Big game fishing is all about reelin' in some of the biggest and baddest fish in the ocean.
The sport first came about shortly after the invention of the motorboat in the late 1800's, gaining popularity with better boating technology in the early 1900's. Big game fishing requires a team of people working together on a medium to large-sized boat, with one person usually reeling from a fighting chair while the boat continues its forward motion. A chair gives the angler a stronger base for fighting a big fish, while the boat's movement helps the fish to keep moving in the same direction as the retrieve. Everyone else helps land the fish when it gets close.
The species most associated with big game fishing are as follows:
Billfish (marlin, sailfish, and swordfish)
Anglers from around the world consider billfish to be the cream of the crop when it comes to fishing, especially marlin – few would argue that the ferociousness of the fight, as well as the entertainment value, makes marlins the king of all big game fish. Many tournaments are held each year in North and Central America, many focusing on preserving these beautiful creatures with a catch-and-release format.
Billfish get all the glory for their jumping ability when fighting, but tuna can be just as fun because they are often heavier fighters that can take even longer to reel in than marlins. The larger species are especially a treat, including yellowfin, bigeye, and bluefin. Prepare for a fight lasting several hours if you manage to catch a bluefin tuna over 1,000 pounds. Tuna is a big target for the commercial food industry, but make no mistake, it's big business on the recreational side as well.
Sharks provide the fear factor for big game fishing trips. Mako sharks are among the most popular among anglers, thanks to their incredible fighting spirit and range throughout much of the Atlantic Coast of North America. However, there is also a sportfishing market for the more well known and larger toothy creatures: hammerheads, tiger, and yes, even the infamous great white shark. As you could well guess, caution is paramount when fishing for sharks due to their long, sharp teeth.
Why Go Big Game Fishing?
In two words: it’s fun! Catching a big game fish, especially a larger-than-normal foe, is one of the most exhilarating adventures you could have. Watching that marlin jump for the first time will get anyone’s heart racing, while seeing the teeth of a mako shark up close will leave you speechless. Big game fishing trips are also a lot of fun because you never know what exactly is lurking underneath your boat, and the anticipation of what may strike your line is almost as exciting as catching a fish. Even if you don’t catch that monster you’re looking for, it’s still more than likely you’ll catch all kinds of accidental species that are still fun to reel in, like wahoo, barracudas, and dolphinfish.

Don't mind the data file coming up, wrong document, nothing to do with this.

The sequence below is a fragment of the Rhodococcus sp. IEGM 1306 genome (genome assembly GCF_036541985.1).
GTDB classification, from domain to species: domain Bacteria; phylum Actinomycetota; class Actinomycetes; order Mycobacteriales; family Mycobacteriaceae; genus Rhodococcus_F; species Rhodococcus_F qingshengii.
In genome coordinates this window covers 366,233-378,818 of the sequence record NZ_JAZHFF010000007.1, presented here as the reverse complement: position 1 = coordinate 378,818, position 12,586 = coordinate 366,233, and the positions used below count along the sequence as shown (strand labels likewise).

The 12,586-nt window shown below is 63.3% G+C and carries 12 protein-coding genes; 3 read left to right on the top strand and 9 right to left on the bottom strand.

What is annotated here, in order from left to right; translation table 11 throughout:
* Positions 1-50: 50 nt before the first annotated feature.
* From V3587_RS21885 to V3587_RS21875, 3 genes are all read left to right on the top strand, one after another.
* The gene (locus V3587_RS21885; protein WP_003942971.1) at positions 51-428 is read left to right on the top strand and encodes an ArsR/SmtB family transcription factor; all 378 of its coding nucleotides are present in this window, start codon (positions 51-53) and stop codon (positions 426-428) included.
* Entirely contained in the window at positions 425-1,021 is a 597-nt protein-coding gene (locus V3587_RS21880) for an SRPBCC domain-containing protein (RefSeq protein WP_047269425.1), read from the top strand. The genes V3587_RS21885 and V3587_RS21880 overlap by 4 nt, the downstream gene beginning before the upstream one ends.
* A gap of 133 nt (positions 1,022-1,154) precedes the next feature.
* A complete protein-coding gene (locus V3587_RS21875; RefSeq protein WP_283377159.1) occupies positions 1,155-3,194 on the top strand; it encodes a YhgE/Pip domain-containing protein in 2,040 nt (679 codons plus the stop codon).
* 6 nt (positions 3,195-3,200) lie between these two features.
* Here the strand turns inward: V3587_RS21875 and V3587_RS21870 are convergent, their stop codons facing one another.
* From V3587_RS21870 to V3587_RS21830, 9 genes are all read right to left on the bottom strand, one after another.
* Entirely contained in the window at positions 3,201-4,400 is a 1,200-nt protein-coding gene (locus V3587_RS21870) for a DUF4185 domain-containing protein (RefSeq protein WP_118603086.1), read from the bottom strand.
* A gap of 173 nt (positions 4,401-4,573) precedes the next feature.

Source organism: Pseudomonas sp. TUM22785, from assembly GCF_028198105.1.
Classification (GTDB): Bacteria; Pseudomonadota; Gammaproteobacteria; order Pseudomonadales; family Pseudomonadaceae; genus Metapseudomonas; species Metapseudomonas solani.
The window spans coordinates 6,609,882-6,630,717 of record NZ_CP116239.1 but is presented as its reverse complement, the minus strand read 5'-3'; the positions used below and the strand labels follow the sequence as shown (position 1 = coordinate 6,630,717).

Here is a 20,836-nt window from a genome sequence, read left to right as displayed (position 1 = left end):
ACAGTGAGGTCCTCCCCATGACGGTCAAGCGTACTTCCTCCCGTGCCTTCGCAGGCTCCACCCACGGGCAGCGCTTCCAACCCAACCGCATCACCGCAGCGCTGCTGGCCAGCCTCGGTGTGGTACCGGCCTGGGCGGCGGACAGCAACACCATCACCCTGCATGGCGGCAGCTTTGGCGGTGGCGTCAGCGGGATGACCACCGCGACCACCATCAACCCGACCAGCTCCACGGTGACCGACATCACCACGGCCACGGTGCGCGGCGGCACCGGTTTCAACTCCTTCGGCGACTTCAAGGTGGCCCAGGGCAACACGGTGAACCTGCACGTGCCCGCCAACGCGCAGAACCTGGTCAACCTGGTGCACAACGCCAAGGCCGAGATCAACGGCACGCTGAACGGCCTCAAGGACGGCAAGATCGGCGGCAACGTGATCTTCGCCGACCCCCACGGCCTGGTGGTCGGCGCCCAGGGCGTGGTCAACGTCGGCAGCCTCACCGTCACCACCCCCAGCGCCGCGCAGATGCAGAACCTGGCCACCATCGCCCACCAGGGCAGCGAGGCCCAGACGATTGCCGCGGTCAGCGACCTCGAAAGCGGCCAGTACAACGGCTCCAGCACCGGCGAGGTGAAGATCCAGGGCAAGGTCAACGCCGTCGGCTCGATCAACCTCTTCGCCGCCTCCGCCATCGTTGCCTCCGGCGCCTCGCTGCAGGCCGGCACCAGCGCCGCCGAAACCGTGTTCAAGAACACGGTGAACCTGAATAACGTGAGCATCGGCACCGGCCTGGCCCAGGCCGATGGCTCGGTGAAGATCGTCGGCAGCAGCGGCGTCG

As if getting out into the deep blue and doing your part to win the man vs. nature debate isn’t fun enough already, big game fishing tournaments bring an even greater level of intensity to it all. Adding the competition of others to what is normally just you and the fish makes a catch all the more pressure-packed, especially when tens of thousands of dollars are on tap for prizes, or even more in some tournaments.
The pursuit of getting the biggest fish you can find is not limited to personal glory or fishing tournaments. Big game fishing world records are hallowed accomplishments that will have your name forever enshrined next to a specific species – not too shabby a legacy. This is especially true for species notoriously hard to set a record for. Most recently, an angler broke a 33-year-old record for yellowfin tuna that has earned him international fame in the fishing community.
Best Places To Go Big Game Fishing
Big game fish are found all over the world, but if you really want the biggest, and plenty of them, then treat the locations below as your own personal angling bucket list.
The influx of the Gulf Stream makes the waters around Florida arguably the best fishing spot in the world. The Keys, especially, is a big game fishing hotspot for many species of fish, and you don’t even have to go farther than a mile from shore to find success. Marlin, sailfish, swordfish, tuna, sharks...Florida has it all. Though not always included in the technical definition of “big game,” the Keys are also home to the best tarpon fishing in the world, a fish just as powerful and entertaining as any marlin.
The birth place of deep sea sport fishing, especially for big game. Pacific bluefin tuna, striped marlin, and broadbill swordfish are the triple crown of big game fish for this state.
In the world of big game fishing, nothing tops black marlin for its combination of size, speed, and power. The largest of all billfish, black marlins are known to breed in only one area, and that’s near Cairns, Australia, the black marlin capital of the world. Want a 1,000 pound specimen (affectionately known as “granders”)? Then a big game fishing trip to Cairns is just what the doctor ordered. And in case you haven’t heard, Australia is home to a large great white shark population, if you care to master your fear and give it a try.
Central and South America
Marlins are very prevalent south of the equator in the Americas as well. Mexico, Guatemala, Ecuador, Venezuela, and Costa Rica are all well-known for having a massive sport fishing fleet designed for marlin and tuna.